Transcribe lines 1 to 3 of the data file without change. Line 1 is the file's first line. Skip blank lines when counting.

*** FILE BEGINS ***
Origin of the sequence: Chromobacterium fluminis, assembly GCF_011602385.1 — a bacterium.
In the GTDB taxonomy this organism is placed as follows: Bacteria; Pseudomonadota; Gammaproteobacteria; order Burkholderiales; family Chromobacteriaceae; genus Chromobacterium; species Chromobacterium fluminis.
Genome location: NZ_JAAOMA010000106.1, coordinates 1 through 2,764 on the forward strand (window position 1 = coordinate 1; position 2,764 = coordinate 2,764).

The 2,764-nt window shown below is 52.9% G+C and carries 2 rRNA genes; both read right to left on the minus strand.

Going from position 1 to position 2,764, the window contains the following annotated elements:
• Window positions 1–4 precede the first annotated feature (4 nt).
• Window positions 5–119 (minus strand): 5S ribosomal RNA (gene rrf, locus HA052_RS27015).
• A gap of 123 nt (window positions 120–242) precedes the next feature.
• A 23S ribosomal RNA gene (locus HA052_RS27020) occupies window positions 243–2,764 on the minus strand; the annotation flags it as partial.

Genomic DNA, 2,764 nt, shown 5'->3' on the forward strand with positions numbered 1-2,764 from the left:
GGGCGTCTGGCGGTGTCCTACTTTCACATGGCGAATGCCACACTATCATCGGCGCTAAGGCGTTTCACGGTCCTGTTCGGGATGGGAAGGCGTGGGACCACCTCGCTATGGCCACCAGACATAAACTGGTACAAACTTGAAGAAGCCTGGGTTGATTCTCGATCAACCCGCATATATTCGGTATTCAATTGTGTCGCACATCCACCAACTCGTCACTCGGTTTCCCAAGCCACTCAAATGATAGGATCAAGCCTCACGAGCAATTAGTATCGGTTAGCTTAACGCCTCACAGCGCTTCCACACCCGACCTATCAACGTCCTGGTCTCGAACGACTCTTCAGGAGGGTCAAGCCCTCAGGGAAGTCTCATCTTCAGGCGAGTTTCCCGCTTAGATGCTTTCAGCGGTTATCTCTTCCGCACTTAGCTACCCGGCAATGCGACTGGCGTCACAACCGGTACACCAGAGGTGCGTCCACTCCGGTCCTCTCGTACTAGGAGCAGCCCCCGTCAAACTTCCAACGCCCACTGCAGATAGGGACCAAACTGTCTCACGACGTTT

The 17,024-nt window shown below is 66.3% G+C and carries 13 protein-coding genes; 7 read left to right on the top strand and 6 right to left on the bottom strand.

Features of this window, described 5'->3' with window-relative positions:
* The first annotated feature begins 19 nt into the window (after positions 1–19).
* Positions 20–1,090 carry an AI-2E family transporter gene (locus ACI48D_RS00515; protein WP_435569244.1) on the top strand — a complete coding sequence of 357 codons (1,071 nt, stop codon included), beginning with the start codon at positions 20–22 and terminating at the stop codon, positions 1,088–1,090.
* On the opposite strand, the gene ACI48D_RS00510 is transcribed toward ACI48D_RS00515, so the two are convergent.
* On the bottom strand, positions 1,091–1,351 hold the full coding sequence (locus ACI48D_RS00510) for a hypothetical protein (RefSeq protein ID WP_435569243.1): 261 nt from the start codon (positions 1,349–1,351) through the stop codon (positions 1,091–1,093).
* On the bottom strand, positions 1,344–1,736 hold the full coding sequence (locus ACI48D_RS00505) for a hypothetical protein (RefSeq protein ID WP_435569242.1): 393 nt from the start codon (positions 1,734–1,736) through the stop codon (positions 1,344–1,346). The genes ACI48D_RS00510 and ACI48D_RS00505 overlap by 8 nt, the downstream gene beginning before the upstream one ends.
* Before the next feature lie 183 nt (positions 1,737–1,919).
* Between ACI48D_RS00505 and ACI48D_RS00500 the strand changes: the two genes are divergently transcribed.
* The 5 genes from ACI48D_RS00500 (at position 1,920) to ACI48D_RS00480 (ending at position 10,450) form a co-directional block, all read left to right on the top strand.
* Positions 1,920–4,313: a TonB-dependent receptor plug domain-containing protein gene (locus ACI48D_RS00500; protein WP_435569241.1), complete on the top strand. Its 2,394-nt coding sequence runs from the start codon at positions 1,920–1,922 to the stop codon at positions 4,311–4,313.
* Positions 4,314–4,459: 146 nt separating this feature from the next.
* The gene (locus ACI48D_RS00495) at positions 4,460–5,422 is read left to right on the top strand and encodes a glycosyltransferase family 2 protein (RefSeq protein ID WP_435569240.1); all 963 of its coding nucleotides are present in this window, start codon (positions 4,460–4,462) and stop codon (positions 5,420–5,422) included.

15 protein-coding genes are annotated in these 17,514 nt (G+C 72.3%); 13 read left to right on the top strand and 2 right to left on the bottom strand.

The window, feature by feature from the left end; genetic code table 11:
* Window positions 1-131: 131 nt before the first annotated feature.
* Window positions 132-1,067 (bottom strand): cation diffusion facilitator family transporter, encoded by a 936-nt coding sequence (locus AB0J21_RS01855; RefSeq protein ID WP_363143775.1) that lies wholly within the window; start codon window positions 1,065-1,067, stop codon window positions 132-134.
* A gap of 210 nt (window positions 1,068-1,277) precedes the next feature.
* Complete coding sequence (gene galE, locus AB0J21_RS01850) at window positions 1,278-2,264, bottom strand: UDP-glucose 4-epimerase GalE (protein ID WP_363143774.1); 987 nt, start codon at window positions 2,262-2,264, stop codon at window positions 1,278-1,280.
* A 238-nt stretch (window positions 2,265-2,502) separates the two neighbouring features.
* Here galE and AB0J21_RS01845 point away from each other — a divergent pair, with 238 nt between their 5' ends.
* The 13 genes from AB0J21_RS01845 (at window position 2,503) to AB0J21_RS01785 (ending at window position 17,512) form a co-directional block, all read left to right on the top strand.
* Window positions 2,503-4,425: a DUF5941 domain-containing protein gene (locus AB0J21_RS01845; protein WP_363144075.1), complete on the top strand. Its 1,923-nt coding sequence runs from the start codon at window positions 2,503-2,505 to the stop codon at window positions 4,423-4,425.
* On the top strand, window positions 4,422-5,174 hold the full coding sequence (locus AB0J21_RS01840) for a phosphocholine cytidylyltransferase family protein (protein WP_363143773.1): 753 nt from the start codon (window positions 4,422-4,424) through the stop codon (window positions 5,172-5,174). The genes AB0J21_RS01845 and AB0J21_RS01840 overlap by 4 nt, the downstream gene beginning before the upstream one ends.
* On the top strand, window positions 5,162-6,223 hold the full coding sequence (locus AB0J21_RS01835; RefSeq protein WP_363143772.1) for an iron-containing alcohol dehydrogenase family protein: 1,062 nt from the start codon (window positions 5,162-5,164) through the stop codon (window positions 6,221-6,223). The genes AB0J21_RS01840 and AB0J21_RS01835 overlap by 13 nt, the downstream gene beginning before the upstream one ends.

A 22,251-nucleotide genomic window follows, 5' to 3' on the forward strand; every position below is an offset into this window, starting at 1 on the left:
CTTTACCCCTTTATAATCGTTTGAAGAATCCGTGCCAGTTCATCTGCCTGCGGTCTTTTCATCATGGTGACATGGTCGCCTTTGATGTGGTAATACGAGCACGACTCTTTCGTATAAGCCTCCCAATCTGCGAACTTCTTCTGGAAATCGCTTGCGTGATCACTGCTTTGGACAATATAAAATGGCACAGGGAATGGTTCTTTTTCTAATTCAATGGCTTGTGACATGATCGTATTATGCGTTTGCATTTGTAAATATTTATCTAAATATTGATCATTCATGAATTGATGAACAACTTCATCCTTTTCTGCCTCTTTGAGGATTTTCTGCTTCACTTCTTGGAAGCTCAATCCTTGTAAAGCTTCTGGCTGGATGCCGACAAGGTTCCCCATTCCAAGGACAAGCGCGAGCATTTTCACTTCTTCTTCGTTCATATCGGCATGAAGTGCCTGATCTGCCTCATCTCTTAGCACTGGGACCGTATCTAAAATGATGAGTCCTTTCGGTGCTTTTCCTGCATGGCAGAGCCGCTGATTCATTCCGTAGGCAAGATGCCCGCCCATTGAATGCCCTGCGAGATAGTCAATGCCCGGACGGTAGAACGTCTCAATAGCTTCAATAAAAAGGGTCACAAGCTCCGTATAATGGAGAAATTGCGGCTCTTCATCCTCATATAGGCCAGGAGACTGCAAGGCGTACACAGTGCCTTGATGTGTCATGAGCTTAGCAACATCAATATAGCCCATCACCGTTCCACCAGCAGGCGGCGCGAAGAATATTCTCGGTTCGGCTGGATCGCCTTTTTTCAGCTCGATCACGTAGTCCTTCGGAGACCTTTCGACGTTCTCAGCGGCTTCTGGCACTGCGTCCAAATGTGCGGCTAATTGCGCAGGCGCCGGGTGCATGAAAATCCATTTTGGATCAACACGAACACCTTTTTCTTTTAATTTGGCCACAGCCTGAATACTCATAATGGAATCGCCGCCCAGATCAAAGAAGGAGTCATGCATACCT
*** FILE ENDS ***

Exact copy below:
Origin of the sequence: Chromobacterium fluminis, assembly GCF_011602385.1 — a bacterium.
In the GTDB taxonomy this organism is placed as follows: Bacteria; Pseudomonadota; Gammaproteobacteria; order Burkholderiales; family Chromobacteriaceae; genus Chromobacterium; species Chromobacterium fluminis.
Genome location: NZ_JAAOMA010000106.1, coordinates 1 through 2,764 on the forward strand (window position 1 = coordinate 1; position 2,764 = coordinate 2,764).